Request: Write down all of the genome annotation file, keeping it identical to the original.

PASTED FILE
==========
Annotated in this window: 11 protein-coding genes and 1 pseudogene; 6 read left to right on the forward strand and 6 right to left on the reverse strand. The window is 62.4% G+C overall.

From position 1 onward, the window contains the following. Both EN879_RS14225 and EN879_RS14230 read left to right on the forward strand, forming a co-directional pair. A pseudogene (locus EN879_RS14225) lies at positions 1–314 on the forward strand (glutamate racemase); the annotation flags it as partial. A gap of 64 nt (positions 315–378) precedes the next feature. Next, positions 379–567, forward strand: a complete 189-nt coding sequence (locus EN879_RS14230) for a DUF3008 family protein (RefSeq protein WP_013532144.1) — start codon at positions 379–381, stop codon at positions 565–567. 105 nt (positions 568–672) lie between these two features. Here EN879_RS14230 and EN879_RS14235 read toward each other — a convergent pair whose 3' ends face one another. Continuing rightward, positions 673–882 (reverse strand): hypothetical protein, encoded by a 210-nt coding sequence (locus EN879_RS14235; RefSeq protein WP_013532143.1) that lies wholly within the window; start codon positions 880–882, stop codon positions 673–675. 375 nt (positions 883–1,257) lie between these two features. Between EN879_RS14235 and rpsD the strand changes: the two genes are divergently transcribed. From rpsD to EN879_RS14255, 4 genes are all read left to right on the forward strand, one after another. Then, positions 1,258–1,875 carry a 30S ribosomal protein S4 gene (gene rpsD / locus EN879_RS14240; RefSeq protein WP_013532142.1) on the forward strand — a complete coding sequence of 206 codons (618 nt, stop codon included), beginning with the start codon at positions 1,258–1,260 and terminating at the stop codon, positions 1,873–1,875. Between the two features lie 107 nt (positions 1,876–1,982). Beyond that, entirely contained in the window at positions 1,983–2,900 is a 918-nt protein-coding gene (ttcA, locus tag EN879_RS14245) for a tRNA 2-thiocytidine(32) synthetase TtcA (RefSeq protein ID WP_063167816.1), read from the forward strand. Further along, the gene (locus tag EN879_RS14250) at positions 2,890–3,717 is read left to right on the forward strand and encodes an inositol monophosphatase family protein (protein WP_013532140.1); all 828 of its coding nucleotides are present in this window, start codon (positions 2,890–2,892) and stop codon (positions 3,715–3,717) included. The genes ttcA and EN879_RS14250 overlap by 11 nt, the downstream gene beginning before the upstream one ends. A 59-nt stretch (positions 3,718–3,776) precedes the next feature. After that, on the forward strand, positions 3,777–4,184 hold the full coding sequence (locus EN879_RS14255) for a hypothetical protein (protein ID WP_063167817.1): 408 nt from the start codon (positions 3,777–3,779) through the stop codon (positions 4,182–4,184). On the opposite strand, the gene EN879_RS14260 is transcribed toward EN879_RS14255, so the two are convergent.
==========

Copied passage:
Annotated in this window: 11 protein-coding genes and 1 pseudogene; 6 read left to right on the forward strand and 6 right to left on the reverse strand. The window is 62.4% G+C overall.

From position 1 onward, the window contains the following. Both EN879_RS14225 and EN879_RS14230 read left to right on the forward strand, forming a co-directional pair. A pseudogene (locus EN879_RS14225) lies at positions 1–314 on the forward strand (glutamate racemase); the annotation flags it as partial. A gap of 64 nt (positions 315–378) precedes the next feature. Next, positions 379–567, forward strand: a complete 189-nt coding sequence (locus EN879_RS14230) for a DUF3008 family protein (RefSeq protein WP_013532144.1) — start codon at positions 379–381, stop codon at positions 565–567. 105 nt (positions 568–672) lie between these two features. Here EN879_RS14230 and EN879_RS14235 read toward each other — a convergent pair whose 3' ends face one another. Continuing rightward, positions 673–882 (reverse strand): hypothetical protein, encoded by a 210-nt coding sequence (locus EN879_RS14235; RefSeq protein WP_013532143.1) that lies wholly within the window; start codon positions 880–882, stop codon positions 673–675. 375 nt (positions 883–1,257) lie between these two features. Between EN879_RS14235 and rpsD the strand changes: the two genes are divergently transcribed. From rpsD to EN879_RS14255, 4 genes are all read left to right on the forward strand, one after another. Then, positions 1,258–1,875 carry a 30S ribosomal protein S4 gene (gene rpsD / locus EN879_RS14240; RefSeq protein WP_013532142.1) on the forward strand — a complete coding sequence of 206 codons (618 nt, stop codon included), beginning with the start codon at positions 1,258–1,260 and terminating at the stop codon, positions 1,873–1,875. Between the two features lie 107 nt (positions 1,876–1,982). Beyond that, entirely contained in the window at positions 1,983–2,900 is a 918-nt protein-coding gene (ttcA, locus tag EN879_RS14245) for a tRNA 2-thiocytidine(32) synthetase TtcA (RefSeq protein ID WP_063167816.1), read from the forward strand. Further along, the gene (locus tag EN879_RS14250) at positions 2,890–3,717 is read left to right on the forward strand and encodes an inositol monophosphatase family protein (protein WP_013532140.1); all 828 of its coding nucleotides are present in this window, start codon (positions 2,890–2,892) and stop codon (positions 3,715–3,717) included. The genes ttcA and EN879_RS14250 overlap by 11 nt, the downstream gene beginning before the upstream one ends. A 59-nt stretch (positions 3,718–3,776) precedes the next feature. After that, on the forward strand, positions 3,777–4,184 hold the full coding sequence (locus EN879_RS14255) for a hypothetical protein (protein ID WP_063167817.1): 408 nt from the start codon (positions 3,777–3,779) through the stop codon (positions 4,182–4,184). On the opposite strand, the gene EN879_RS14260 is transcribed toward EN879_RS14255, so the two are convergent.